Rating the Disney Canon Part 2 (of 5)

Time for the second part of my take on the Disney Animated Canon.  But first I’d like to take a little detour and discuss my ten favorite Disney heroes. Just the fellows today, tomorrow I will have my list of heroines. So I’m going to list the characters, the movie they are from and a quick little bit about why I like them.

10: Milo Atlantis The Lost Empire  He is a different sort of hero, a man who gets by with his brains rather than brawn.  Plus, Michael J Fox voices him perfectly.

9: Prince Philip Sleeping Beauty I’ll be honest, he’s mostly on here for that fight with Dragon Maleficent.  That scene is great.

8: Basil The Great Mouse Detective Yes, he’s just Sherlock Holmes as a mouse, but Sherlock Holmes is awesome.

7: Wart The Sword in the Stone  He is mostly just learning at the feet of Merlin, but there is something completely endearing about his unending eagerness.

6: Tarzan Tarzan He wrestles a leopard.  Do I need to say more?

5: Robin Hood Robin Hood He is possibly the best take on this character to ever appear in a film, apologies to Errol Flynn and Cary Elwes.

4: Ralph Wreck it Ralph  His search for recognition and how to be a hero is one of the best arcs in a Disney film.

3: Hercules Hercules  He is the greatest hero ever created. Disney’s version is pretty great.

2: Simba The Lion King Cat Hamlet’s journey from a somewhat selfish kid to a worthy king is a good one.

1: Aladdin Aladdin He’s really just the best. He’s as dashing as Robin Hood, but with a better character arc.  He’s charming and easy to root for, but also flawed.  Just a great character.

This list skews heavily to established heroes that have a Disney version.  I guess Disney does better with villains than it does with heroes.  Actually, many of their character’s share the protagonist role and kind of get lost in the ensemble.  Some, like Beast, are good characters to watch but not really good people. He’s not the protagonist and he’s definitely not a hero.

On with the countdown.

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36: Bolt.  This is the first 3D Disney movie that is actually worth watching.  I know that Pixar’s John Lasseter did some reworking of this title when he took over the animation department at Disney, and you can feel it.  There are times when it does feel like a Pixar movie, though it is not quite on the level of most of their output overall.  My big problem with it is that it goes to great length to explain a premise that doesn’t really need that explanation.  A famous dog wants to get back to his owner.  It should be that simple, but its not.  Once it gets going it gets better.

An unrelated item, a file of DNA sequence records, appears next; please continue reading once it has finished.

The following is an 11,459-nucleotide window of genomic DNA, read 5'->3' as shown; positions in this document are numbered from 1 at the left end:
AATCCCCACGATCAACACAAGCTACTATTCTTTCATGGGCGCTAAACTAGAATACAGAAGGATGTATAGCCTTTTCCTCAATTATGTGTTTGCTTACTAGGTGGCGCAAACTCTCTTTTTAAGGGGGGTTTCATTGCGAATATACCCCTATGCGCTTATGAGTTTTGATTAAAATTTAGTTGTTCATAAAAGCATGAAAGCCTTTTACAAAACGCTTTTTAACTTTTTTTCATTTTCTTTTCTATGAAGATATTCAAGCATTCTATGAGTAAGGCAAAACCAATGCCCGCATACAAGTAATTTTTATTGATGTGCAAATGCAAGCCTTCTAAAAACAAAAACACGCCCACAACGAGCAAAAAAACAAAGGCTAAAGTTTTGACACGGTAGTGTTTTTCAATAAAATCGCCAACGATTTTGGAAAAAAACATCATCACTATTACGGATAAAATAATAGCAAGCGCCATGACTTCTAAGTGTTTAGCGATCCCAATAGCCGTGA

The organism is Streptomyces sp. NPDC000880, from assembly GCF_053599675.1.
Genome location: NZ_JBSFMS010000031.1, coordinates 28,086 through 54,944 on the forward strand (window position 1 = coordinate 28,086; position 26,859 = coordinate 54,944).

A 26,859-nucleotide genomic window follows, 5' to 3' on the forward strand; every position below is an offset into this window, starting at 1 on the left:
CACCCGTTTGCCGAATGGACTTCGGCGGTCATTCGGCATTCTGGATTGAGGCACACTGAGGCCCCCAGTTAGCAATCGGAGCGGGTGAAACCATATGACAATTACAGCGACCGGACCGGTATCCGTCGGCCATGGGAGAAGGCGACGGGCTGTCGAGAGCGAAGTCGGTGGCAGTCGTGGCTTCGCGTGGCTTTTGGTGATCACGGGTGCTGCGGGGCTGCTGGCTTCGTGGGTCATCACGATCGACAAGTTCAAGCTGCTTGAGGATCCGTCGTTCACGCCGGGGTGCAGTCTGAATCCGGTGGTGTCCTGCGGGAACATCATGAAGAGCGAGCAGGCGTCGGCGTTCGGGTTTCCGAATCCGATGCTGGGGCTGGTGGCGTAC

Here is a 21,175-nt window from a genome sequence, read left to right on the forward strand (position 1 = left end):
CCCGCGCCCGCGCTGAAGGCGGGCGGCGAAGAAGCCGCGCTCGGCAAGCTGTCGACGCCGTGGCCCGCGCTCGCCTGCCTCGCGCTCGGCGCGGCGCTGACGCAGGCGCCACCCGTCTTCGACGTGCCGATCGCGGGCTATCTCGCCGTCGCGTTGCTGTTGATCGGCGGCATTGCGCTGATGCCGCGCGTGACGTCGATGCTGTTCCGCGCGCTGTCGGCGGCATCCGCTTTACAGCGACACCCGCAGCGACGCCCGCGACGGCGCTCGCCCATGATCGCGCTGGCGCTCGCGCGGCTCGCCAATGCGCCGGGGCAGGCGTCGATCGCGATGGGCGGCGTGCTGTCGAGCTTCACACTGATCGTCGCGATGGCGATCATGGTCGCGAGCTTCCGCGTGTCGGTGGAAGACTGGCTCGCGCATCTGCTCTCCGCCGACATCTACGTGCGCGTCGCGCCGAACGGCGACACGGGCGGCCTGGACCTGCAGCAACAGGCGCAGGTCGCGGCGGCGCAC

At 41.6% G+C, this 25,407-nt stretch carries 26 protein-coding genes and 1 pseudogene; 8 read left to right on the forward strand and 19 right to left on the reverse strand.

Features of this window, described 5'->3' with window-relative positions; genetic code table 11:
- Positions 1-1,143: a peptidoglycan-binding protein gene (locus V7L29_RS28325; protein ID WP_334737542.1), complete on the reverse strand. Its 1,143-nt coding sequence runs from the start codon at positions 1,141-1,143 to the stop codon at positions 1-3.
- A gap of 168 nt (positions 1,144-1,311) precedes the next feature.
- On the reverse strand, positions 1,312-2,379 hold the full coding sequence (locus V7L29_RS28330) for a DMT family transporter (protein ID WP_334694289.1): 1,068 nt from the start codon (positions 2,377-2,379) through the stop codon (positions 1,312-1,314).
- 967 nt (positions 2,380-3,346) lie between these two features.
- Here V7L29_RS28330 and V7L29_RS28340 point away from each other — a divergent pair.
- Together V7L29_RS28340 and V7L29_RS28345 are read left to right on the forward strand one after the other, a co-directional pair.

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35: The Fox and the Hound.  This one is a childhood favorite that I don’t think quite holds up.  The friendship between Tod and Copper is charming and the forces that eventually pull them apart is heartbreaking, but it often feels like it is trying too hard for sentimentality.  The bear at the end is the best part of the film.  That scene is tense and exciting.  It almost makes the movie on its own.

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34: The Rescuers Down Under.  My dislike of the Rescuers is probably not deserved, (I don’t know why, but I really dislike that movie) but I do enjoy its sequel.  Instead of going to the bayou in Louisiana, Bernard and Bianca head to the outback of Australia to again search for a kidnapped child.  There are some great scenes where Cody, the kidnapped boy, flies on the back of a giant Golden Eagle.  It features one of Disney’s most underrated villains, George C. Scott as a poacher.  He is surprisingly cruel and simply blackhearted.  He is great.

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33: Fantasia 2000. The first version of Fantasia has at least pretensions of being art (whether or not those pretensions are realized is questionable) while Fantasia 2000 does not.  It is a animated movie for kids.  I think this suffers from that lack of ambition.  It feels flat, especially compared to the original.  It also features largely less interesting animation.  The whale sequence could have been great, but that CG looked bad, at least it did fifteen years later.  I did like Donald’s chance to shine in the Noah sequence, though the arrangement there is not as good as it should be.  The last sequence is the only truly great one in the movie, other than the holdover from Fantasia.